Irish language

Dinnseanchas agus seanfhocal - an Irish place-name and a proverb

WARRENPOINT FROM THE NORTH: By JPSgallery, CC BY-SA 3.0 https://commons.wikimedia.org/w/index.php?curid=52496086 

DINNSEANCHAS

Warrenpoint - Rinn Mhic Giolla Rua - MacElroy’s point or peninsula 

Warrenpoint is a comparatively recent name, the town having grown up only in the late 18th and early 19th centuries. 

"The initial element Warren is undoubtedly a surname but there is no evidence to suggest that the founder was connected with the family of Waring or Warren who gave name to Waringstown. 

"Warrenpoint town is mainly in the townland of Ringmackilroy which derives from Ir. Rinn Mhic Giolla Rua (MacElroy’s point or peninsula).

"The parish of Warrenpoint consists of only three townlands and was part of the neighbouring parish of Clonallan until 1825 [Warings’s Point 1744]."

From A Dictionary of Ulster Place-Names by Pat McKay

While Irish-speaking friends of mine would call it Rinn Mhic Giolla Rua others are happy enough to call it simply An Pointe.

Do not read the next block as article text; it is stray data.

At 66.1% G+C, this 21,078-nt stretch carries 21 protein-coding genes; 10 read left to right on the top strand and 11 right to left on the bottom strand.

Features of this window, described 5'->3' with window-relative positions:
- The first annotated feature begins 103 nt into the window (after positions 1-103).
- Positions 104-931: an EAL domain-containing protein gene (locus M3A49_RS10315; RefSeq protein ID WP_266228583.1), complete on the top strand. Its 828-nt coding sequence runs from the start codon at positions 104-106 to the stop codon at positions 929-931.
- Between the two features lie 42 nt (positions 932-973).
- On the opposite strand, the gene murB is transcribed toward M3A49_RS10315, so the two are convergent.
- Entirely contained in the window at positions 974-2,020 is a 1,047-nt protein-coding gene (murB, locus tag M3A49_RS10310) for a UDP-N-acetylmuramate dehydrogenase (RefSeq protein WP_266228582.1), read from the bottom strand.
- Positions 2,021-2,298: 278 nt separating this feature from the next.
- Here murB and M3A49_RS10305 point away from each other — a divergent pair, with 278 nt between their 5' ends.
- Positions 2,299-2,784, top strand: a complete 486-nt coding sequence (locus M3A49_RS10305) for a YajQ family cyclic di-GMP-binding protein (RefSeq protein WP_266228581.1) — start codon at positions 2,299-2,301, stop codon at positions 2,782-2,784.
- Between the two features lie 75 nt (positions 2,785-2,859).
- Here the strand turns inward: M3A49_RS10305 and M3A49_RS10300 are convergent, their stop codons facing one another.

SEANFHOCAL
 

Ní chaitheann an chaint an t-éadach.

The talk doesn’t wear the clothes.

I picked up this proverb from the great daltai.com website where it’s interpreted as “put up or shut up” or you would say it about someone who “talks a good game” ie the kind of person who will give you all the instructions you need but will never lift a finger to help.

In Ireland, we used to call these people “the hurler on the ditch,” individuals who will scream at the television screen and offer sage advice about what tactics his team should be using, despite never having played a game in his life. Or someone who complains about the Irish language but doesn’t know the first thing about its history. I suppose it could also be an early reference to the idea of “mansplaining”!

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